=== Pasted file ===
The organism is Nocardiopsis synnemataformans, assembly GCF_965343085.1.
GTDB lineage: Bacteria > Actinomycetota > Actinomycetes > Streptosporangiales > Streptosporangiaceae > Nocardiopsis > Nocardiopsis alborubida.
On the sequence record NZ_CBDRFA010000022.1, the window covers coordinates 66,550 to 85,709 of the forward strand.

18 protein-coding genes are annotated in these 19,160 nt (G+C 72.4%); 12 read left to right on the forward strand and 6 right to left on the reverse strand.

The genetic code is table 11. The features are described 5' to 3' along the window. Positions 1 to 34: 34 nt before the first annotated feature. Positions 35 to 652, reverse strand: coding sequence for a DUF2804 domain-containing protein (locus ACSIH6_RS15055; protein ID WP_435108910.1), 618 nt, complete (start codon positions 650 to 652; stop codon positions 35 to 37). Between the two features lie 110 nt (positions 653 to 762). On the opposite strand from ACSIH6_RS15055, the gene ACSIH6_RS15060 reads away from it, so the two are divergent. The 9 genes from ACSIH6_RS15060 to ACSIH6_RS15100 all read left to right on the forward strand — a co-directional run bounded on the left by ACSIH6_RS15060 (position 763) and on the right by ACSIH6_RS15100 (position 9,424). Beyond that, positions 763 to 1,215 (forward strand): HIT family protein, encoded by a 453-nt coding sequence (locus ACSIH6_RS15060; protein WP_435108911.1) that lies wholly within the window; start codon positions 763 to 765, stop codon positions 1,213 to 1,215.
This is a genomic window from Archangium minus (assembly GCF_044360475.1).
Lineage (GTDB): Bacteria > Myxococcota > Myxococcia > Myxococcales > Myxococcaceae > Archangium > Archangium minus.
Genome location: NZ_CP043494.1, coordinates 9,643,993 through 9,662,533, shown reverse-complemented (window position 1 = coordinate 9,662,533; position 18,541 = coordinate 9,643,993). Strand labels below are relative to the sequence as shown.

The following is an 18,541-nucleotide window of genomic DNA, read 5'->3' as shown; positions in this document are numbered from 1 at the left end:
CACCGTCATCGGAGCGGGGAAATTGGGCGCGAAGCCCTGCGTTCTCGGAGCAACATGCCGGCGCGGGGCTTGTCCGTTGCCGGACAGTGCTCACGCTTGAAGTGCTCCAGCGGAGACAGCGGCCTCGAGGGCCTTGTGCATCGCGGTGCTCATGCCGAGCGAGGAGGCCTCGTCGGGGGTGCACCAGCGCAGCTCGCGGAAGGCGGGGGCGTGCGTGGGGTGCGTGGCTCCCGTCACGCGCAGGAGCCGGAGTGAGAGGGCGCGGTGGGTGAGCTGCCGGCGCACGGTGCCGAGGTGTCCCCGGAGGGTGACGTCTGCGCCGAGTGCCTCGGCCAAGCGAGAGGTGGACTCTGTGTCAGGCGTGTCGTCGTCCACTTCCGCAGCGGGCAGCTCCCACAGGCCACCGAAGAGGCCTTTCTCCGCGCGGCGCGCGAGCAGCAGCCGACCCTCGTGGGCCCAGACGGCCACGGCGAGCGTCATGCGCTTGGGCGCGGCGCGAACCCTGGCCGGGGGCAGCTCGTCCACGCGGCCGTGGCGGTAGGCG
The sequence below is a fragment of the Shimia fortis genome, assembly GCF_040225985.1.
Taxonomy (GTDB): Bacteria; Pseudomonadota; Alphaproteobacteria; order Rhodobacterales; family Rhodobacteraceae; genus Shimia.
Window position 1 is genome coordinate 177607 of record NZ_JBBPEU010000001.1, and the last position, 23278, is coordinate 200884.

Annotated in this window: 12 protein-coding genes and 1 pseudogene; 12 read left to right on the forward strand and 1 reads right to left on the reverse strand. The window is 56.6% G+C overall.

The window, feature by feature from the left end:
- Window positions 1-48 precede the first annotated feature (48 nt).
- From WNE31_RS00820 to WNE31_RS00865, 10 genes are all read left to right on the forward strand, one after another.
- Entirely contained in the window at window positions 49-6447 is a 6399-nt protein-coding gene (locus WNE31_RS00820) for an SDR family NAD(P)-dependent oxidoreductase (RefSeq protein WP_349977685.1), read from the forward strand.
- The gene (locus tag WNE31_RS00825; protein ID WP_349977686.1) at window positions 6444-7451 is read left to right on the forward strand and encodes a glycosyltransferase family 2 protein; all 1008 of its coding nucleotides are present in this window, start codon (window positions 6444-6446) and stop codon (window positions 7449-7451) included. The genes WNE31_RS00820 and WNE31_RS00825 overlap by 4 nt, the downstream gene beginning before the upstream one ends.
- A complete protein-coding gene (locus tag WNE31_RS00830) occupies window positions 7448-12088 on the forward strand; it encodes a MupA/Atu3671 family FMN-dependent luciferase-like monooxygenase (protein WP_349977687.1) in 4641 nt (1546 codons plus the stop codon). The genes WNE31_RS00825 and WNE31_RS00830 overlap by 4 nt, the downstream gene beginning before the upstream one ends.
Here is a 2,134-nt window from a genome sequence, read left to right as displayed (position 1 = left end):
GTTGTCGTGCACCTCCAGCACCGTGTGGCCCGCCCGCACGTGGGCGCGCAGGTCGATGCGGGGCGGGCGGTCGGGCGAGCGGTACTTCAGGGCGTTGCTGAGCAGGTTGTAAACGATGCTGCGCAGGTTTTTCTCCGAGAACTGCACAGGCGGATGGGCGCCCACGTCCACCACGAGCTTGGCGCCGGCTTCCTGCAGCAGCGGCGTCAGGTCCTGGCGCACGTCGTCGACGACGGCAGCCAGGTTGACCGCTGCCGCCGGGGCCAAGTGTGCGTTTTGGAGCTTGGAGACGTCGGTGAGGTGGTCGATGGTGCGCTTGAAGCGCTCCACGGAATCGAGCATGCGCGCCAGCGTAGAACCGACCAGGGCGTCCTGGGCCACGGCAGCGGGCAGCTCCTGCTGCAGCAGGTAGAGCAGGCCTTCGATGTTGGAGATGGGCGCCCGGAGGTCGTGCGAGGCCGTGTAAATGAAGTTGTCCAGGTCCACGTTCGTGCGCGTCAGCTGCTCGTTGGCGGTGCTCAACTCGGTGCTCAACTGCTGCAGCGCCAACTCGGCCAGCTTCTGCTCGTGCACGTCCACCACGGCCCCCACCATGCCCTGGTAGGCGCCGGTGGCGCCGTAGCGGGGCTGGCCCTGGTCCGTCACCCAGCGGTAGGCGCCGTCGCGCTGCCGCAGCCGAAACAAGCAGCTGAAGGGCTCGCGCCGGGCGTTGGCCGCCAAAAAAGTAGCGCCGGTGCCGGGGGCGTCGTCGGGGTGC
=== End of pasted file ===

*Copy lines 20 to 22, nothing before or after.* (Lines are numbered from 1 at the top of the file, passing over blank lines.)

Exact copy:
- A complete protein-coding gene (locus tag WNE31_RS00830) occupies window positions 7448-12088 on the forward strand; it encodes a MupA/Atu3671 family FMN-dependent luciferase-like monooxygenase (protein WP_349977687.1) in 4641 nt (1546 codons plus the stop codon). The genes WNE31_RS00825 and WNE31_RS00830 overlap by 4 nt, the downstream gene beginning before the upstream one ends.
Here is a 2,134-nt window from a genome sequence, read left to right as displayed (position 1 = left end):
GTTGTCGTGCACCTCCAGCACCGTGTGGCCCGCCCGCACGTGGGCGCGCAGGTCGATGCGGGGCGGGCGGTCGGGCGAGCGGTACTTCAGGGCGTTGCTGAGCAGGTTGTAAACGATGCTGCGCAGGTTTTTCTCCGAGAACTGCACAGGCGGATGGGCGCCCACGTCCACCACGAGCTTGGCGCCGGCTTCCTGCAGCAGCGGCGTCAGGTCCTGGCGCACGTCGTCGACGACGGCAGCCAGGTTGACCGCTGCCGCCGGGGCCAAGTGTGCGTTTTGGAGCTTGGAGACGTCGGTGAGGTGGTCGATGGTGCGCTTGAAGCGCTCCACGGAATCGAGCATGCGCGCCAGCGTAGAACCGACCAGGGCGTCCTGGGCCACGGCAGCGGGCAGCTCCTGCTGCAGCAGGTAGAGCAGGCCTTCGATGTTGGAGATGGGCGCCCGGAGGTCGTGCGAGGCCGTGTAAATGAAGTTGTCCAGGTCCACGTTCGTGCGCGTCAGCTGCTCGTTGGCGGTGCTCAACTCGGTGCTCAACTGCTGCAGCGCCAACTCGGCCAGCTTCTGCTCGTGCACGTCCACCACGGCCCCCACCATGCCCTGGTAGGCGCCGGTGGCGCCGTAGCGGGGCTGGCCCTGGTCCGTCACCCAGCGGTAGGCGCCGTCGCGCTGCCGCAGCCGAAACAAGCAGCTGAAGGGCTCGCGCCGGGCGTTGGCCGCCAAAAAAGTAGCGCCGGTGCCGGGGGCGTCGTCGGGGTGC